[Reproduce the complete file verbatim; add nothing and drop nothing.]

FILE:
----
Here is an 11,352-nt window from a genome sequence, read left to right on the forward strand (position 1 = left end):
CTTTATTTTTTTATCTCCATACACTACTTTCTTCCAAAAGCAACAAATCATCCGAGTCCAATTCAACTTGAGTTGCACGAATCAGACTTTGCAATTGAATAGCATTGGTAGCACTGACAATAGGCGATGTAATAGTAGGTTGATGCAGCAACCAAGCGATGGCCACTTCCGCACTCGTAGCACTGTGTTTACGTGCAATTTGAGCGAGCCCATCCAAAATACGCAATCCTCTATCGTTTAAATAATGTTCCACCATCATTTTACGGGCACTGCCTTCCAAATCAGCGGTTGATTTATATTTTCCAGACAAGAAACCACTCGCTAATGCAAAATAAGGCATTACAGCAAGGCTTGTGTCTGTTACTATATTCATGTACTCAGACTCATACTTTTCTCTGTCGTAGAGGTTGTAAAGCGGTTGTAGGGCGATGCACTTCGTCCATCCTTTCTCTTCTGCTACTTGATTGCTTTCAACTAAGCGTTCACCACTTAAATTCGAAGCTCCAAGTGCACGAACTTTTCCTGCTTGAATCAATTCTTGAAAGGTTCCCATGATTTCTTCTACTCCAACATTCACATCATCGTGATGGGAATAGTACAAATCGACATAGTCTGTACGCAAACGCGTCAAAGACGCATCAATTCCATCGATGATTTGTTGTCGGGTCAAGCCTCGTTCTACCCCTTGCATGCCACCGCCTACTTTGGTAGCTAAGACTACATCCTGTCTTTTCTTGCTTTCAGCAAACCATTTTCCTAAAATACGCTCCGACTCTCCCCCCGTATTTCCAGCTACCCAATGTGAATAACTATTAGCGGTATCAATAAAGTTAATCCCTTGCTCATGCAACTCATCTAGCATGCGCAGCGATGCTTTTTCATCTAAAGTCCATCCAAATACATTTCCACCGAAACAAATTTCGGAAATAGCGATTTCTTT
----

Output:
Here is an 11,352-nt window from a genome sequence, read left to right on the forward strand (position 1 = left end):
CTTTATTTTTTTATCTCCATACACTACTTTCTTCCAAAAGCAACAAATCATCCGAGTCCAATTCAACTTGAGTTGCACGAATCAGACTTTGCAATTGAATAGCATTGGTAGCACTGACAATAGGCGATGTAATAGTAGGTTGATGCAGCAACCAAGCGATGGCCACTTCCGCACTCGTAGCACTGTGTTTACGTGCAATTTGAGCGAGCCCATCCAAAATACGCAATCCTCTATCGTTTAAATAATGTTCCACCATCATTTTACGGGCACTGCCTTCCAAATCAGCGGTTGATTTATATTTTCCAGACAAGAAACCACTCGCTAATGCAAAATAAGGCATTACAGCAAGGCTTGTGTCTGTTACTATATTCATGTACTCAGACTCATACTTTTCTCTGTCGTAGAGGTTGTAAAGCGGTTGTAGGGCGATGCACTTCGTCCATCCTTTCTCTTCTGCTACTTGATTGCTTTCAACTAAGCGTTCACCACTTAAATTCGAAGCTCCAAGTGCACGAACTTTTCCTGCTTGAATCAATTCTTGAAAGGTTCCCATGATTTCTTCTACTCCAACATTCACATCATCGTGATGGGAATAGTACAAATCGACATAGTCTGTACGCAAACGCGTCAAAGACGCATCAATTCCATCGATGATTTGTTGTCGGGTCAAGCCTCGTTCTACCCCTTGCATGCCACCGCCTACTTTGGTAGCTAAGACTACATCCTGTCTTTTCTTGCTTTCAGCAAACCATTTTCCTAAAATACGCTCCGACTCTCCCCCCGTATTTCCAGCTACCCAATGTGAATAACTATTAGCGGTATCAATAAAGTTAATCCCTTGCTCATGCAACTCATCTAGCATGCGCAGCGATGCTTTTTCATCTAAAGTCCATCCAAATACATTTCCACCGAAACAAATTTCGGAAATAGCGATTTCTTT